Yes, I have truly discovered the reason for which we play RPGs!! It's a little word called, "Catharsis". What it means is a "Purging of emotions". You know that feeling you get when you finally realize that you've beaten a game, the final boss, and the hero(ine) finally solves at least a few of his problems? You get this feeling of happiness, and that you're happy for the character too. This is catharsis.

Most often it occurs in movies, because you've experienced all the stuff the character went through...but in RPGs this becomes even more magnified. Because we are playing a "role" we become even more in tune to what the character thinks, feels, and how he/she acts.

We like the feeling of accomplishment, and happiness. We don't play RPGs for the character development (well, kinda) or the plot, but to get that feeling that you've done something really great, and experienced a whole new view of something.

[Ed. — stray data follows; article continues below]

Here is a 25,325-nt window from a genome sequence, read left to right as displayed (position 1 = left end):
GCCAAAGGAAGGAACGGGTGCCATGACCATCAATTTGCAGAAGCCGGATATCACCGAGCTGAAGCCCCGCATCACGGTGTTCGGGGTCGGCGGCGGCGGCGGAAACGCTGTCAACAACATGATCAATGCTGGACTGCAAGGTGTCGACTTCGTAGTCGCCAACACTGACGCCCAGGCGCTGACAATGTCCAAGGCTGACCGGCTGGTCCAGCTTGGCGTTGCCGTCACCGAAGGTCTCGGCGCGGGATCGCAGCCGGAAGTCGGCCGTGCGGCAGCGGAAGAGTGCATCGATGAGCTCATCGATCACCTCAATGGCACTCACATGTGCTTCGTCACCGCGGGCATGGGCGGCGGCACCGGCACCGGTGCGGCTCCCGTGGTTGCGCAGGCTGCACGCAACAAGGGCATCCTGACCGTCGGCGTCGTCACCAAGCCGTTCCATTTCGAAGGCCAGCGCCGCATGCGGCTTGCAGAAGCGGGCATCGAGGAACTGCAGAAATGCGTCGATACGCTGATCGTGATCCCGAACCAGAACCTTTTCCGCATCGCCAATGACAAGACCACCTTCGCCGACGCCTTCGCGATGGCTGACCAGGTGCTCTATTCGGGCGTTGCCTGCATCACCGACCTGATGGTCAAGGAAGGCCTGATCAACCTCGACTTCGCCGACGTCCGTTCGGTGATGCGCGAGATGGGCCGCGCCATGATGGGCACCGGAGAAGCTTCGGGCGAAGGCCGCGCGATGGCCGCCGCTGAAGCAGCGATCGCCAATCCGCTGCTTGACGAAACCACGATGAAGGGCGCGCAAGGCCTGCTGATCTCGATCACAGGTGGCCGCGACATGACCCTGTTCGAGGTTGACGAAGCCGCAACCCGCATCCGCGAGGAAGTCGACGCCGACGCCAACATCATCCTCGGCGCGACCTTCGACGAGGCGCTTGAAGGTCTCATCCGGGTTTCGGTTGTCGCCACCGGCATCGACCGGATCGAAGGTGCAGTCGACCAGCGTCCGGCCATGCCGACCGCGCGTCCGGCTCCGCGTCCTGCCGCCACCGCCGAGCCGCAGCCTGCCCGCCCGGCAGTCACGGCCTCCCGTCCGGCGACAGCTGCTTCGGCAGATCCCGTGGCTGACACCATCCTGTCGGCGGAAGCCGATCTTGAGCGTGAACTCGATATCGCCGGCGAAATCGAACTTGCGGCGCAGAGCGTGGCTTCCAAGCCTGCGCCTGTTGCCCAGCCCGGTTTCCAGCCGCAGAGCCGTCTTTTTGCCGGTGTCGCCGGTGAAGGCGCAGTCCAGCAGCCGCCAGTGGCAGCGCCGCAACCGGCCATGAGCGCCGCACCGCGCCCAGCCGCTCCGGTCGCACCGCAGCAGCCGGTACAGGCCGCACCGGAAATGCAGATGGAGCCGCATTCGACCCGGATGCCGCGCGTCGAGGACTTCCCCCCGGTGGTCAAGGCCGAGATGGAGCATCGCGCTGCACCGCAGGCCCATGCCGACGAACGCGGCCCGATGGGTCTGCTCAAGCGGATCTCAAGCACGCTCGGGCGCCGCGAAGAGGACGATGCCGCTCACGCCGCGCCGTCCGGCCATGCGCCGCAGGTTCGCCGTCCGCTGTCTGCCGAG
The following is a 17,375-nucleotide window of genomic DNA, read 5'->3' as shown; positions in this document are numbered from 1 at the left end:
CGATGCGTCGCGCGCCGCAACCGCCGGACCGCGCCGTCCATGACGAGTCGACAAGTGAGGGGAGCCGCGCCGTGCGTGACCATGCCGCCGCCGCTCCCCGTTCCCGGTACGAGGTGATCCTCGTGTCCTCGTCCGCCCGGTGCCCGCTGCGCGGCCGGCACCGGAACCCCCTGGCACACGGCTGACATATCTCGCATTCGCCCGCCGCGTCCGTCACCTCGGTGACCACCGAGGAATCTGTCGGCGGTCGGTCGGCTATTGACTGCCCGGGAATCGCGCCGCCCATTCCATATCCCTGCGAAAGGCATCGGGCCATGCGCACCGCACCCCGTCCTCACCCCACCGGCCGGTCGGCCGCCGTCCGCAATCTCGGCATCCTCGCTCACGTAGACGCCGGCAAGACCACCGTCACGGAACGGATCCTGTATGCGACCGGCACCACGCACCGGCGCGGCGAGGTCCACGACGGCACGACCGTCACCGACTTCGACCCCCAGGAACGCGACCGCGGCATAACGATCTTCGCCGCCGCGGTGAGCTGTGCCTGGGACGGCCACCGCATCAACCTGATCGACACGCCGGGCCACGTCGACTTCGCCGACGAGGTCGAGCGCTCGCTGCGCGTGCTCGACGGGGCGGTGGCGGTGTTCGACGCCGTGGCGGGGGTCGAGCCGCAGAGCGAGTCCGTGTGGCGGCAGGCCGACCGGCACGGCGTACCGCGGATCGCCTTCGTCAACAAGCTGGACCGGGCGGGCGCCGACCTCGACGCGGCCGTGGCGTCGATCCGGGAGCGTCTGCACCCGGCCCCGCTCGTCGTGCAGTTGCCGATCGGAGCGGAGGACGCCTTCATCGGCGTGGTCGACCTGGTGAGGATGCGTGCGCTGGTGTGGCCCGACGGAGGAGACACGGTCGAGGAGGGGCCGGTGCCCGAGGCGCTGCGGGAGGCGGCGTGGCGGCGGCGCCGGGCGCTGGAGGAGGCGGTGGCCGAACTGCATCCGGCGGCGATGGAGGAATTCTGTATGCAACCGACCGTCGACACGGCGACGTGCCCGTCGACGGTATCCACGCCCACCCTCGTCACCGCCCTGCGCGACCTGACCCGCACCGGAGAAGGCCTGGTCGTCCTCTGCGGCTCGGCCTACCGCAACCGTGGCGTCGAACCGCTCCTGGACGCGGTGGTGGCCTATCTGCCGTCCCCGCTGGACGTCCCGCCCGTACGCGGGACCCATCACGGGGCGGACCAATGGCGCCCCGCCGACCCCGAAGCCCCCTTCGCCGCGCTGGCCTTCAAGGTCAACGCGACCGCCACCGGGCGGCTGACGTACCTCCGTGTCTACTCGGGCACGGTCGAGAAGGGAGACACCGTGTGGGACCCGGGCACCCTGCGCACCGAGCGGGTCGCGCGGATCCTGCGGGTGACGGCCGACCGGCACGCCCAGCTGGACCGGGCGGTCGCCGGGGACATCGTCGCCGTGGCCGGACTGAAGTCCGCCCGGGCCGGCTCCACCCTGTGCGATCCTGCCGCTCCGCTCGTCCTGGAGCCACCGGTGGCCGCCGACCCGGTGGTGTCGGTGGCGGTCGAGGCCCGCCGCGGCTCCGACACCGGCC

PS If that didn't scream, "I've been in school too long" I dunno what does.

Joshua: Let me add my scream to yours. The term "catharsis" originates from Aristotleās Poetics (in Greek, Katharsis), where he discusses the experience and discharging of pity and fear through drama. Thereās something scholarly to bring up at your next cocktail party. :)

As for your commentary, I think youāve hit the crabbit on the head, so to speak. Yet, however, I do think we play games for character development, plot, gameplay, graphics, music, and other attributes, but cathartic factor (thereās another ćfactorä term for you) is definitely a plus. Itās subliminal, a subtle undertone contributing to the enjoyment of a game.

Maybe I enjoy relationships in games so much because they helped me attain a catharsis in relation to my paltry love life. Urges to love, be loved, save the world, kill monsters, etc. are explored and fulfilled in RPGs, which is one of the thousand reasons why they rock!

The Power of Pronunciation

Hey, master of all RPGs:

My friend and I are having a debate: How do you pronounce Lake Hylia?

Is it high-lee-uh like I say it, or hee-lee-uh like my friend says it.